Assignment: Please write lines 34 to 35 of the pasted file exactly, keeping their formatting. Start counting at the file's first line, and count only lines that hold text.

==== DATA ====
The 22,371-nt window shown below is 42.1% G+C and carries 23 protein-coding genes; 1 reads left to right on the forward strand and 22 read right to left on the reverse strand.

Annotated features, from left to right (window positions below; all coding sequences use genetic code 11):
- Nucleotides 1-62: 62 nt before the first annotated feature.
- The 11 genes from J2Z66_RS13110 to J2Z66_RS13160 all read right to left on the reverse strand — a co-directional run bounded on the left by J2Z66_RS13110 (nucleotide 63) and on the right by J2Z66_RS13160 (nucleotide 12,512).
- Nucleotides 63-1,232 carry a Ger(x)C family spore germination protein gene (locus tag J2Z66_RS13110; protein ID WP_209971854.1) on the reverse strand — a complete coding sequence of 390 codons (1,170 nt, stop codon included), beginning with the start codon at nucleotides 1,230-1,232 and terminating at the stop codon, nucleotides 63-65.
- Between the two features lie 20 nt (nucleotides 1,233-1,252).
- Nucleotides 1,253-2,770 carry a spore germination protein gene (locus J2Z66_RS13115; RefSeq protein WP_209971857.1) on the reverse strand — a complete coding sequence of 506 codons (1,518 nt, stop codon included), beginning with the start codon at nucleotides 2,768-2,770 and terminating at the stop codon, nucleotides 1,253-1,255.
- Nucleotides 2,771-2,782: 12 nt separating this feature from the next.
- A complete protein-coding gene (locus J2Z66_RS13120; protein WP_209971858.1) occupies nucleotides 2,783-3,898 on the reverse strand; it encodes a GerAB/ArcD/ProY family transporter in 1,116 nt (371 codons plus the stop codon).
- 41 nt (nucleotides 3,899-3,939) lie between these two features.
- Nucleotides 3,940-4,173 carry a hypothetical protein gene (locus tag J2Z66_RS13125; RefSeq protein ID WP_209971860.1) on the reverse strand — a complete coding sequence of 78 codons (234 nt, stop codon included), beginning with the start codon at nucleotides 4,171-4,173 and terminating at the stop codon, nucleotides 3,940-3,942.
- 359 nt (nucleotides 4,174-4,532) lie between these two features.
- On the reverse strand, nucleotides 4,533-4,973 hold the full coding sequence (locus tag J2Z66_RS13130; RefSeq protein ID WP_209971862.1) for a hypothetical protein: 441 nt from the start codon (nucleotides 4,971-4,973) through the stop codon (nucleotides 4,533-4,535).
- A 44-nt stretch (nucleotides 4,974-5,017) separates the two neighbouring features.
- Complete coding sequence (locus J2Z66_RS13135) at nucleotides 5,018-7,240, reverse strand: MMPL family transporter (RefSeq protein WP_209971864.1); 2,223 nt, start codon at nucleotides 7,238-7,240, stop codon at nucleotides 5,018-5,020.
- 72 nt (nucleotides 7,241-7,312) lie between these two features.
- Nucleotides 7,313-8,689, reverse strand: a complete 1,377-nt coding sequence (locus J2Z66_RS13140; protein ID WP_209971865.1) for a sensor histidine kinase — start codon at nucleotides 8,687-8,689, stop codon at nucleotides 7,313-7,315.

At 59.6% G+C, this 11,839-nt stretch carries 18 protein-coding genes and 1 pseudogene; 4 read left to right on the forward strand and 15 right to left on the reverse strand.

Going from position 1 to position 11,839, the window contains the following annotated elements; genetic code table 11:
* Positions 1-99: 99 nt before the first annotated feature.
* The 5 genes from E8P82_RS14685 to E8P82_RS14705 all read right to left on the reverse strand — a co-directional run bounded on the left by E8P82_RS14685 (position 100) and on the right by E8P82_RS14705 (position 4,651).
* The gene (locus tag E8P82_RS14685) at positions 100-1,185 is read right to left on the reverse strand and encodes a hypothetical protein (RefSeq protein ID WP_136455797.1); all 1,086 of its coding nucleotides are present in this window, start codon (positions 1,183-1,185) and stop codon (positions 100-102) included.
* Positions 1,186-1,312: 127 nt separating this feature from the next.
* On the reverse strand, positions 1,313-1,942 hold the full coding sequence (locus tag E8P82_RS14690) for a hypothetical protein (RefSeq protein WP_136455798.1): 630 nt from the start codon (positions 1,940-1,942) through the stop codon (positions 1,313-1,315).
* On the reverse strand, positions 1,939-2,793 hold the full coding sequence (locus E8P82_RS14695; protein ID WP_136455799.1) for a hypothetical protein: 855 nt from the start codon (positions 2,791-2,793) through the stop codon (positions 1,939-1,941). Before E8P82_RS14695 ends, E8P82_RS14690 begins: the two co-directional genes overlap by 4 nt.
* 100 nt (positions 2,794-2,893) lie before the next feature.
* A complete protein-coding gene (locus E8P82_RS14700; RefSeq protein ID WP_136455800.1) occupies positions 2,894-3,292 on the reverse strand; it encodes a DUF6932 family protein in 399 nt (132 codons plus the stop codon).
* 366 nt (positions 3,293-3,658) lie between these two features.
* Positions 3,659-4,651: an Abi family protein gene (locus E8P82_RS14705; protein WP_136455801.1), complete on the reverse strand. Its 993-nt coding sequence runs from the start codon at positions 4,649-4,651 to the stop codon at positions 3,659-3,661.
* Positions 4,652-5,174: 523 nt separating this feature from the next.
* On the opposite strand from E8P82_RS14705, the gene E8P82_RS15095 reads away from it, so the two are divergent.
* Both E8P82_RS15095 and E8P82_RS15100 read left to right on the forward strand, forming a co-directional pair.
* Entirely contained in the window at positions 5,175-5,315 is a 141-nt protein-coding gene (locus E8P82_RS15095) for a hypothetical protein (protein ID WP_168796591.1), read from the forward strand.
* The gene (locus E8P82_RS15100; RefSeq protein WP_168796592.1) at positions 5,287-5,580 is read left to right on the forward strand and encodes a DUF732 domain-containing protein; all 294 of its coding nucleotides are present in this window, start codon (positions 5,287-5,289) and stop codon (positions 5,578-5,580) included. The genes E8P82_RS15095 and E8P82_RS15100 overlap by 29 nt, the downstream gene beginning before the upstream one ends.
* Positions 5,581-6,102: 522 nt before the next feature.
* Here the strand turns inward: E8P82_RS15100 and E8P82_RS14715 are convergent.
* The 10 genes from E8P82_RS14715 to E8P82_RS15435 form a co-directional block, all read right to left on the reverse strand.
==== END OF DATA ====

* The gene (locus E8P82_RS15100; RefSeq protein WP_168796592.1) at positions 5,287-5,580 is read left to right on the forward strand and encodes a DUF732 domain-containing protein; all 294 of its coding nucleotides are present in this window, start codon (positions 5,287-5,289) and stop codon (positions 5,578-5,580) included. The genes E8P82_RS15095 and E8P82_RS15100 overlap by 29 nt, the downstream gene beginning before the upstream one ends.
* Positions 5,581-6,102: 522 nt before the next feature.